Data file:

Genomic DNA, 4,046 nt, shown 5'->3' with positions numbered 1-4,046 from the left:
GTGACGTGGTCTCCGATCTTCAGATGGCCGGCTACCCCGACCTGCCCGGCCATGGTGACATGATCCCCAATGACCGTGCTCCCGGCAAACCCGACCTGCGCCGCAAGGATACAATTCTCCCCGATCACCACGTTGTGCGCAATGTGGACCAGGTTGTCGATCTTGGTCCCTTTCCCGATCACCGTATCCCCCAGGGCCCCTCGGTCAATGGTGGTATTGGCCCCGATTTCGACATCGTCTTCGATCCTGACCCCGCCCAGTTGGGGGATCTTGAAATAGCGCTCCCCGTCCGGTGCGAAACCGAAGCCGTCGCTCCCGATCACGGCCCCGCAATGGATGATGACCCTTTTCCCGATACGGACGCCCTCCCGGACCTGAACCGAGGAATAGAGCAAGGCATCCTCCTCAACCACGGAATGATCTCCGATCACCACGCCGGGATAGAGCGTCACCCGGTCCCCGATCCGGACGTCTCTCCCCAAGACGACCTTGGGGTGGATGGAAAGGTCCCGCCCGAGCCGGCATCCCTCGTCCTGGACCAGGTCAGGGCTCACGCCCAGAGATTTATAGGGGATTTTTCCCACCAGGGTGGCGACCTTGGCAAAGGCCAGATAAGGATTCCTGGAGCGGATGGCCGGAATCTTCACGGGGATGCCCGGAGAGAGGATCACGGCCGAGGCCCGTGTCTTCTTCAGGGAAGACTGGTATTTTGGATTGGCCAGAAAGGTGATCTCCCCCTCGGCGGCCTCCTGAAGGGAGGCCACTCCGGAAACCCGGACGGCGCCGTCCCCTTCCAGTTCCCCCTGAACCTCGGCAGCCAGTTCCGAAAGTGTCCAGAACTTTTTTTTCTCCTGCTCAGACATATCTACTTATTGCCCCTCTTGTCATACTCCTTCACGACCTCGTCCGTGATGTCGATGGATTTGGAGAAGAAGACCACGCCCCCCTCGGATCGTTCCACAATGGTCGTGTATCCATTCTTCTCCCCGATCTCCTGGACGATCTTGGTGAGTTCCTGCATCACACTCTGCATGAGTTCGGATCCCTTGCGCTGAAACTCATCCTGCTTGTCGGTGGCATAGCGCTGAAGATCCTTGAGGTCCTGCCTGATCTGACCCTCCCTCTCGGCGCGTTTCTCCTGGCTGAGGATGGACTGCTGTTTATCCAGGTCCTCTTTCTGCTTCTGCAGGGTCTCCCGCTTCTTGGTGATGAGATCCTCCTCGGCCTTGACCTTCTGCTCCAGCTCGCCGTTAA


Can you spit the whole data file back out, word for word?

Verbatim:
Genomic DNA, 4,046 nt, shown 5'->3' with positions numbered 1-4,046 from the left:
GTGACGTGGTCTCCGATCTTCAGATGGCCGGCTACCCCGACCTGCCCGGCCATGGTGACATGATCCCCAATGACCGTGCTCCCGGCAAACCCGACCTGCGCCGCAAGGATACAATTCTCCCCGATCACCACGTTGTGCGCAATGTGGACCAGGTTGTCGATCTTGGTCCCTTTCCCGATCACCGTATCCCCCAGGGCCCCTCGGTCAATGGTGGTATTGGCCCCGATTTCGACATCGTCTTCGATCCTGACCCCGCCCAGTTGGGGGATCTTGAAATAGCGCTCCCCGTCCGGTGCGAAACCGAAGCCGTCGCTCCCGATCACGGCCCCGCAATGGATGATGACCCTTTTCCCGATACGGACGCCCTCCCGGACCTGAACCGAGGAATAGAGCAAGGCATCCTCCTCAACCACGGAATGATCTCCGATCACCACGCCGGGATAGAGCGTCACCCGGTCCCCGATCCGGACGTCTCTCCCCAAGACGACCTTGGGGTGGATGGAAAGGTCCCGCCCGAGCCGGCATCCCTCGTCCTGGACCAGGTCAGGGCTCACGCCCAGAGATTTATAGGGGATTTTTCCCACCAGGGTGGCGACCTTGGCAAAGGCCAGATAAGGATTCCTGGAGCGGATGGCCGGAATCTTCACGGGGATGCCCGGAGAGAGGATCACGGCCGAGGCCCGTGTCTTCTTCAGGGAAGACTGGTATTTTGGATTGGCCAGAAAGGTGATCTCCCCCTCGGCGGCCTCCTGAAGGGAGGCCACTCCGGAAACCCGGACGGCGCCGTCCCCTTCCAGTTCCCCCTGAACCTCGGCAGCCAGTTCCGAAAGTGTCCAGAACTTTTTTTTCTCCTGCTCAGACATATCTACTTATTGCCCCTCTTGTCATACTCCTTCACGACCTCGTCCGTGATGTCGATGGATTTGGAGAAGAAGACCACGCCCCCCTCGGATCGTTCCACAATGGTCGTGTATCCATTCTTCTCCCCGATCTCCTGGACGATCTTGGTGAGTTCCTGCATCACACTCTGCATGAGTTCGGATCCCTTGCGCTGAAACTCATCCTGCTTGTCGGTGGCATAGCGCTGAAGATCCTTGAGGTCCTGCCTGATCTGACCCTCCCTCTCGGCGCGTTTCTCCTGGCTGAGGATGGACTGCTGTTTATCCAGGTCCTCTTTCTGCTTCTGCAGGGTCTCCCGCTTCTTGGTGATGAGATCCTCCTCGGCCTTGACCTTCTGCTCCAGCTCGCCGTTAA